Football as metaphor of CSR and Sustainability

Metaphors are a good resource to explain complex concepts. And I’m afraid that CSR is one of them. Why? Because, by filling it with so many contents (ethics, diversity, family reconciliation,...

22/06/2011

Redacción

Redacción

Metaphors are a good resource to explain complex concepts. And I’m afraid that CSR is one of them. Why? Because, by filling it with so many contents (ethics, diversity, family reconciliation, environmental management, climate change, voluntary, integration of people at risk of exclusion, social sponsorship, social entrepreneurship and multi-stakeholder dialogue, transparency, ISR, corporate reputation, rights human …), the result was not the expected: or people doesn’t understand it; or people misunderstand it, assimilating CSR to social action and philanthropy.

 

So, some time ago I found useful to use football as a metaphor to explain in simple CSR. The starting point was simple: “In football, the key is to ensure a good balance between defense and attack. It is useless to score goals if you end the opponent gets you more”.

 

How to apply this metaphor in CSR? Easily: “In CSR, the key is to keep a right balance between risk management (that is called “get the house in order”) with the investment in social programs”. Ii would be stupid, for example, to develop support programs for children, if you can’t avoid child labor in the supply chain.

 

 

And with that idea in mind, I started to use football as a metaphor to explain the RSC. Here are some ideas:

 

 

 

 

 

 

 

 

 

 

 

  1. The goalkeeper of all CSR program is the code of ethics and sustainability reporting. Both ensure the integrity and the accountability.
  2. Defense. The centre backs are usually the “heads of the defense”; so, in this metaphor of football, Human Rights and Supply Chain appear in the center of defense. On the sides, wind backs (good teams usually have wings back who both defense and attack) include projects such as Health and Safety and Environmental Management System.
  3. The forward of a CSR program usually are social programs and products and services with positive impact on society. A mixture of business and philanthropy. This line, the forward, is the one who makes the goals, the one who filled the newspapers and covers, and the one in which clubs invest more money.
  4. The midfield line. I left this line to the end because, in my opinion, is the most important in football: this line assures the balance, create the football for his team, and destroy the game of rivals.

 

In my system, I opted for the scheme of “diamond”, with an offensive midfield (social innovation) and two players on the wings (Climate Change Strategy and Talent management and diversity) that connect the defense and attack.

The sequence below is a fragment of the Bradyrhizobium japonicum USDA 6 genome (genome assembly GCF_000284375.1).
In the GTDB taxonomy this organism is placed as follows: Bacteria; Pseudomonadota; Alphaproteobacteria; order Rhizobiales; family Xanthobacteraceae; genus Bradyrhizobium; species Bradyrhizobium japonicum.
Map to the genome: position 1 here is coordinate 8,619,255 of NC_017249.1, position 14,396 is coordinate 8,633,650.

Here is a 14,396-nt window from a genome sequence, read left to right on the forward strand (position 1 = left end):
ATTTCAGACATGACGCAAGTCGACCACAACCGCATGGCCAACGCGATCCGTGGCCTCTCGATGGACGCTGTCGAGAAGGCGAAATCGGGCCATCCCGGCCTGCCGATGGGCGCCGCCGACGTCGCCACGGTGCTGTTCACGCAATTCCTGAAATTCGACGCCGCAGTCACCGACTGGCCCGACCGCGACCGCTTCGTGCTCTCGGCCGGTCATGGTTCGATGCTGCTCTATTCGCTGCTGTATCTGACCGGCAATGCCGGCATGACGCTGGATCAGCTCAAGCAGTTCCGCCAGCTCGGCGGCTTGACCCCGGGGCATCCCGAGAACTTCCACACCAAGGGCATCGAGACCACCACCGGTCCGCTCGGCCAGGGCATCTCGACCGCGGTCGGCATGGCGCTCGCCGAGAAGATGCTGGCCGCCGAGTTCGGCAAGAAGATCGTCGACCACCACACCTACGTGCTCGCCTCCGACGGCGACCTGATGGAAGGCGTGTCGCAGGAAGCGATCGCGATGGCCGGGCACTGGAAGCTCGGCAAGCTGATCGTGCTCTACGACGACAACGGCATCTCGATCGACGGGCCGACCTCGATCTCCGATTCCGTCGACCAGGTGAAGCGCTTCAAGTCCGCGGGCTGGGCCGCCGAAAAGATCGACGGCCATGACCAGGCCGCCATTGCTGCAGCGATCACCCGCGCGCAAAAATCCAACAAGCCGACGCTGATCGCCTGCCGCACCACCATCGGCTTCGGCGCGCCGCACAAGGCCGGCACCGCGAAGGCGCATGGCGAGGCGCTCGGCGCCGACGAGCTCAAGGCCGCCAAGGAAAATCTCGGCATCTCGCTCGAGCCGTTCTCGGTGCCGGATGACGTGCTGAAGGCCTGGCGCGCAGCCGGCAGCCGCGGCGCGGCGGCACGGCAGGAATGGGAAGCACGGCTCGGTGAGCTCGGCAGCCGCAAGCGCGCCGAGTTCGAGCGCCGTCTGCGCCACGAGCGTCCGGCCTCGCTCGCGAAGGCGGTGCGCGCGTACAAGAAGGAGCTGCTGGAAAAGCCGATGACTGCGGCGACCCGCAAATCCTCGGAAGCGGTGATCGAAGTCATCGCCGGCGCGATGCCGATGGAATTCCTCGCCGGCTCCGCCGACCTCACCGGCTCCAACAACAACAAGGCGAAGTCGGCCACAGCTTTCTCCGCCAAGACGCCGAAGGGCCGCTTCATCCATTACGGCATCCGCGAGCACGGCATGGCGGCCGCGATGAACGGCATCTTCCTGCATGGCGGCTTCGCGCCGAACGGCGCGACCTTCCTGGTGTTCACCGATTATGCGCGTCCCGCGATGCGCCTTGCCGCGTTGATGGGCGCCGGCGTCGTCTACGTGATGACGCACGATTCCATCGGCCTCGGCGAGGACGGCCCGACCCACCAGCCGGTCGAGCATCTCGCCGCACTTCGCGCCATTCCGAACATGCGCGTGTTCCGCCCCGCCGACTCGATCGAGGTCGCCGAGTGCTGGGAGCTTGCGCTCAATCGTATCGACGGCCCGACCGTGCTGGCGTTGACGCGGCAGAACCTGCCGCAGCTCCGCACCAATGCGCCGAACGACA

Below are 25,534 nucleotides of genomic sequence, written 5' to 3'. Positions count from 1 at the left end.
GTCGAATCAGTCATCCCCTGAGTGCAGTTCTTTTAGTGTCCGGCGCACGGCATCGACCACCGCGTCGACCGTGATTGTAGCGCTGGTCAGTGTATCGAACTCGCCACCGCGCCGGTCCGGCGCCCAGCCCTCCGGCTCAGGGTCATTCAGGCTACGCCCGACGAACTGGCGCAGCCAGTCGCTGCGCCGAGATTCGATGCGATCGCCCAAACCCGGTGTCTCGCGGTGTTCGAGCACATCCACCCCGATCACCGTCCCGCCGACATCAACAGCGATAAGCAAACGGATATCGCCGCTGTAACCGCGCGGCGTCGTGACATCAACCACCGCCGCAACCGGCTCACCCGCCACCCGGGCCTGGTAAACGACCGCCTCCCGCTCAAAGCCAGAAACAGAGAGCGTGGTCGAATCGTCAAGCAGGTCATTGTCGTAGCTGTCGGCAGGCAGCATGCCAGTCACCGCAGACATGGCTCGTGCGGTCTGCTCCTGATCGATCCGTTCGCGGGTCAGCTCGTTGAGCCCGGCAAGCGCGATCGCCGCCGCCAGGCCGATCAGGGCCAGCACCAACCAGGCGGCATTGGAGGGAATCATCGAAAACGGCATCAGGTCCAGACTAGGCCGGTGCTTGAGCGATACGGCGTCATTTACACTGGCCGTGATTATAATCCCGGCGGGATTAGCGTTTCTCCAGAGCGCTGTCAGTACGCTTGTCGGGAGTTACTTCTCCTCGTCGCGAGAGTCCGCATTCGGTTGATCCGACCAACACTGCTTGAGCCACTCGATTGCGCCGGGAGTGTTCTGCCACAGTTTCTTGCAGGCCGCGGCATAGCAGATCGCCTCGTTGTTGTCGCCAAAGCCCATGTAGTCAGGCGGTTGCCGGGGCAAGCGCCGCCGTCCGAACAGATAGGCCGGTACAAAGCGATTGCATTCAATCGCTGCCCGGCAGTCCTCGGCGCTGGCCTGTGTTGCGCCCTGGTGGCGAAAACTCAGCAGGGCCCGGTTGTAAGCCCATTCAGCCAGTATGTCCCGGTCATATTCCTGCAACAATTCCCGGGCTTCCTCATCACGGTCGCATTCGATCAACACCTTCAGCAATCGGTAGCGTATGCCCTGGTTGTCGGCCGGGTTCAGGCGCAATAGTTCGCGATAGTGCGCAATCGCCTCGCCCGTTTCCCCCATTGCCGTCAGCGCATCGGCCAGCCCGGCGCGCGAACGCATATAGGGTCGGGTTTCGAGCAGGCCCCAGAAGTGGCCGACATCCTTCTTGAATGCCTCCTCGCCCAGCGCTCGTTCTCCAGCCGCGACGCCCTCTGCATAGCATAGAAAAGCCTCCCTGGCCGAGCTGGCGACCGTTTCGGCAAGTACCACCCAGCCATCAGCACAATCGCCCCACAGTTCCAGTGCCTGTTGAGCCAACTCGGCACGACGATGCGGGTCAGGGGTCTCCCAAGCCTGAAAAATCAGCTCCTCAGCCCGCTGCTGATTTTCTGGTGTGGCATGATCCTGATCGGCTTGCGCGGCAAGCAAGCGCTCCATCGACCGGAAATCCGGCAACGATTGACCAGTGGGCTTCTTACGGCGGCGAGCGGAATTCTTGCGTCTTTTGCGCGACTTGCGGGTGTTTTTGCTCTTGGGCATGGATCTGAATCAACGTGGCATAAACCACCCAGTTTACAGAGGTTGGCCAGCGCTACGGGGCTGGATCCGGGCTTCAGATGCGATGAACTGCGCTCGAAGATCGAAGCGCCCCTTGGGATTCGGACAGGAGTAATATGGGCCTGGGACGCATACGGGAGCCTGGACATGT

But special mention is required for the defensive midfielder, the role reserved for Chieff Sustainability Officer (CSO), whose responsibility is twofold: (1) to play a little ahead of the defense, to support them (promote projects related to risk management); and (2) to connect the game with the attack (especially with the business units whose products and services have a high social impact and could be covered under the umbrella of ​​social innovation).  If I could give an example, in this metaphor, I would be talking about players like Busquets (FC Barcelona), Xabi Alonso (Real Madrid), or historical players like Fernando Redondo (Real Madrid, Milan) and Beckembauer Frantz (Bayer Munich).

 

I think this metaphor and this strategy reveals the whole potential of CSR and Sustainability. Here are some clues:

 

 

 

 

 

 

 

 

 

 

 

  1. It enhances the balance between risk management (put us prevent goals) and management opportunities in the social, economic and environmental (try to score goals).
  2. It creates “corridors” for specific management issues. On one hand, the green corridor: environmental management systems (pure defense), links with the climate change strategy (balance) and with the sustainable products & services launched to the market (attack). On the other hand, the people corridor: health and safety issues (defense), links with diversity management (balance) and with projects for inclusion of social groups at risk of exclusion (attack).
  3. It enhances the figure of the CSO, a sort of half libero or defensive midfield (position to invent the great Frantz Beckembauer) as a figure with transversal responsibilities and with the ability to push resources and budgets of other units on behalf of sustainability.
  4. Beyond the field. (1) The coach is the CEO, he has to move all the pieces. (2) The followers are your stakeholders, especially your customers. And (3) the Championships in which you are playing are: DJSI World Leaders Index, Corporate Knights 100 Most Sustainable Corporations; Newsweek Ranking Global Green 100; CRO Best Corporate Citizens, Ethisphere Most Ethical Companies; FTSE4Goods; Interbrand Best Global Brands.

 

With this article, I want to thank David Connor, who through his Twitter account (@davidcoethica) was published a post titled The Champions League team of the CSR, which, very friendly, “name” Lucy Marcus (@lucymarcus) and myself as coachs of a team of European stars of the RSC. And I also want to thank Tom Smith (@SedexTom): his questions about the relationship between CSR and football, push me to writte this post.

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